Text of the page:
Horse­man­ship, 60 & Over

Learn­ing to ride in your 60s poses unique chal­lenges, but noth­ing you can’t over­come— with the right at­ti­tude.

Horse & Rider - - Your Stories - By Ed­mond P. DeRousse

Ibe­gan tak­ing rid­ing lessons at age 63. I’ve dis­cov­ered learn­ing to ride a horse isn’t as sim­ple as learn­ing to ride, say, a bike. You must master how to sit and how to keep your bal­ance— that much is like the bike. But you must also learn how to po­si­tion and co­or­di­nate your hands and feet. Plus how to fol­low the move­ment. Plus how not to bounce. Plus how all the gear works, not to men­tion how to in­ter­act with the horse. And all of it must be pro­cessed in the brain at roughly the same time.

Of­ten it can seem like me against the horse, me against the trainer, or me against me. Some­times sep­a­rately. Some­times all to­gether. It’s a chal­lenge.

Garbage In, Garbage Out

A com­pli­cat­ing factor is that I’ve put an aw­ful lot of junk and wrong think­ing about horses into my “hu­man pro­ces­sor” over the years. By now my stor­age bins are pretty full, so stuff has to be deleted be­fore I can put new stuff in. And, be­lieve me, a lot of new stuff needs to get in there as I try to learn to ma­neu­ver my horse, Aztec. The fact that my pro­ces­sor doesn’t process as quickly as it once did is also a factor. (That’s my story, any­way, and I’m stick­ing to it.)

Here’s some­thing else to con­sider. For those of us who’re no longer young­sters, older mus­cles seem ei­ther to be re­stricted in their move­ment or sim­ply don’t re­spond as quickly. It’s a law of na­ture.

Brain and brawn are sup­posed to work to­gether. Com­mu­ni­cate with each other. For ex­am­ple, my trainer gives a command. My ears hear it and send the command to my brain. My brain sends it out to the ap­pro­pri­ate mus­cle group. They re­spond to the command and the ma­neu­ver is ac­com­plished.

That, at any rate, is how it’s sup­posed to work.

Some­times, though, my brain just gets mud­dled. My trainer gives a command. My ears hear it and send the command to my brain. My brain sends it out to the ap­pro­pri­ate mus­cle group. The mus­cle group sends the brain back a mes­sage: “Ain’t doin’ that to­day.” The brain then has to find a work­around. What should’ve been a sim­ple process has got­ten clogged. At the same time— and as I’m try­ing to fig­ure out what went wrong—a new command is on the way.

I com­plain to my trainer about this sort of thing, and be­cause she’s a good in­struc­tor, she finds a way to help me work through it. As a re­sult, my horse­man­ship skills have ac­tu­ally im­proved to a sur­pris­ing de­gree.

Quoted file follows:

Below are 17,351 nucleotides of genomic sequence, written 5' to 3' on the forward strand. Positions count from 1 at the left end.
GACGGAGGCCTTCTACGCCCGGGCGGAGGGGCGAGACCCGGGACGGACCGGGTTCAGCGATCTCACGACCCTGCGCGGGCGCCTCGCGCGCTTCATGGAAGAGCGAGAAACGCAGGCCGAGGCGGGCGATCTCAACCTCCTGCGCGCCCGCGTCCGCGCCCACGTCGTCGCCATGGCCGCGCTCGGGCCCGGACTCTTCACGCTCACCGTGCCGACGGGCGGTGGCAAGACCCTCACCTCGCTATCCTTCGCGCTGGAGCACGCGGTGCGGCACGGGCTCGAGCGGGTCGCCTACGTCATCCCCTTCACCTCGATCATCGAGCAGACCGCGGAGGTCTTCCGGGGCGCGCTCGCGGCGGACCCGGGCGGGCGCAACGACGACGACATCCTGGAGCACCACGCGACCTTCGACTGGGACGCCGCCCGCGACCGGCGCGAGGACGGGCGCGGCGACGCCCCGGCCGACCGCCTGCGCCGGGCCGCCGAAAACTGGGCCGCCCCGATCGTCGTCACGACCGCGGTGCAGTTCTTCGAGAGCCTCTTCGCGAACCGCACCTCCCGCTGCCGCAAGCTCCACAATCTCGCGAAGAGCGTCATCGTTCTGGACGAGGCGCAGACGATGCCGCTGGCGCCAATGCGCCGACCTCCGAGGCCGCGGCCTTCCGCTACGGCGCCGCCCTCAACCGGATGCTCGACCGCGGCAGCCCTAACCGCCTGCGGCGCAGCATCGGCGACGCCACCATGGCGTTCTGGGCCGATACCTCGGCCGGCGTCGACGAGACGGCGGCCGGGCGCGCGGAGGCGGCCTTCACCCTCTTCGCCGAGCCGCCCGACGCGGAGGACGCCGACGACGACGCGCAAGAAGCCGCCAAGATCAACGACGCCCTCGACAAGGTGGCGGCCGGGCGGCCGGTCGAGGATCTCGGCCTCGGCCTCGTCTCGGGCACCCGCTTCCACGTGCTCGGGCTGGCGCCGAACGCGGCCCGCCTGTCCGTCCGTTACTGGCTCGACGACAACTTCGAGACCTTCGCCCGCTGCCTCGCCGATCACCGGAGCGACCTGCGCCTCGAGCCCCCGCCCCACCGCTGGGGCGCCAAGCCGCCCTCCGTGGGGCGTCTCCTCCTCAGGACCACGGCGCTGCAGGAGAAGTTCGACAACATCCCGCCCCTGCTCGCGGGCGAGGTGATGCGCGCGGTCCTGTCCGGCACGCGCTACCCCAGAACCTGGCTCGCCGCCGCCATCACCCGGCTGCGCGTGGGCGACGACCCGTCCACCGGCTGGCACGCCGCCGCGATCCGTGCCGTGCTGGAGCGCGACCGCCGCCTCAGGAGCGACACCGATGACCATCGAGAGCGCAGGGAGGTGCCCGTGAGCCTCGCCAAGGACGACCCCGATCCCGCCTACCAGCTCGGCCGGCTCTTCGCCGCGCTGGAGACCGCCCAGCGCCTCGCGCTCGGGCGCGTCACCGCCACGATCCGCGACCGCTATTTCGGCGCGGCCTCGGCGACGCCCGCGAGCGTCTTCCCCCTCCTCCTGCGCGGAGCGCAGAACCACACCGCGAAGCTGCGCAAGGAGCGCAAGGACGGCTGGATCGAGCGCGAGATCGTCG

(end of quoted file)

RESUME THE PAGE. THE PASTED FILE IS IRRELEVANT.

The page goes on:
More Chal­lenges

Lately, though, I’ve been deal­ing with some new mind games. I’m sure the dis­trac­tions in ques­tion have al­ways been there; I just didn’t no­tice them be­fore. Now that I’m a bet­ter rider and have dumped some bad habits, there’s room in my brain to no­tice and deal with these other things.

For in­stance, my trainer ex­plains a new ma­neu­ver. Be­cause I’m that bet­ter rider, I have an eas­ier time mul­ti­task­ing. So be­sides im­ple­ment­ing the ma­neu­ver, I find my­self ac­tu­ally notic­ing that my trainer is urg­ing me to raise or lower my toe, as well, or to feel what Aztec is “telling” me, or to put my left­cheek pocket deeper in the sad­dle.

I also hear the other rid­ers (who’re wait­ing their turn to prac­tice the ma­neu­ver) telling each other how good my ride looks—or ex­press­ing their con­cern that I may be about to have an “un­planned dis­mount.” I can even hear that ob­nox­ious bird chirp­ing some­where in the arena.

My trainer keeps telling me that with con­tin­ued prac­tice, I can and will over­come these chal­lenges and dis­trac­tions. And you know what? She’s right.

Now that I have the ben­e­fit of a cou­ple years’ rid­ing ex­pe­ri­ence, I’ve no­ticed com­mu­ni­ca­tion be­tween Aztec and me has sig­nif­i­cantly im­proved. He un­der­stands my body move­ments bet­ter, and I can ac­tu­ally feel his re­sponses to my ver­bal and phys­i­cal com­mands.

And, oh! What fun it is!

Ed­mond P. DeRousse is a re­tired ed­u­ca­tor for the Illi­nois De­part­ment of Cor­rec­tions. He served seven years in the U. S. Army and worked as an ex­ec­u­tive for the Boy Scouts of Amer­ica. Af­ter watch­ing his wife hav­ing so much fun on her horse, he de­cided to join in. Aztec, a once- ne­glected geld­ing adopted from a res­cue ranch, in­spired him to write a book about his eques­trian ad­ven­tures. Learn more at com­mon­manad­ven­

The au­thor with Aztec, his res­cued geld­ing.

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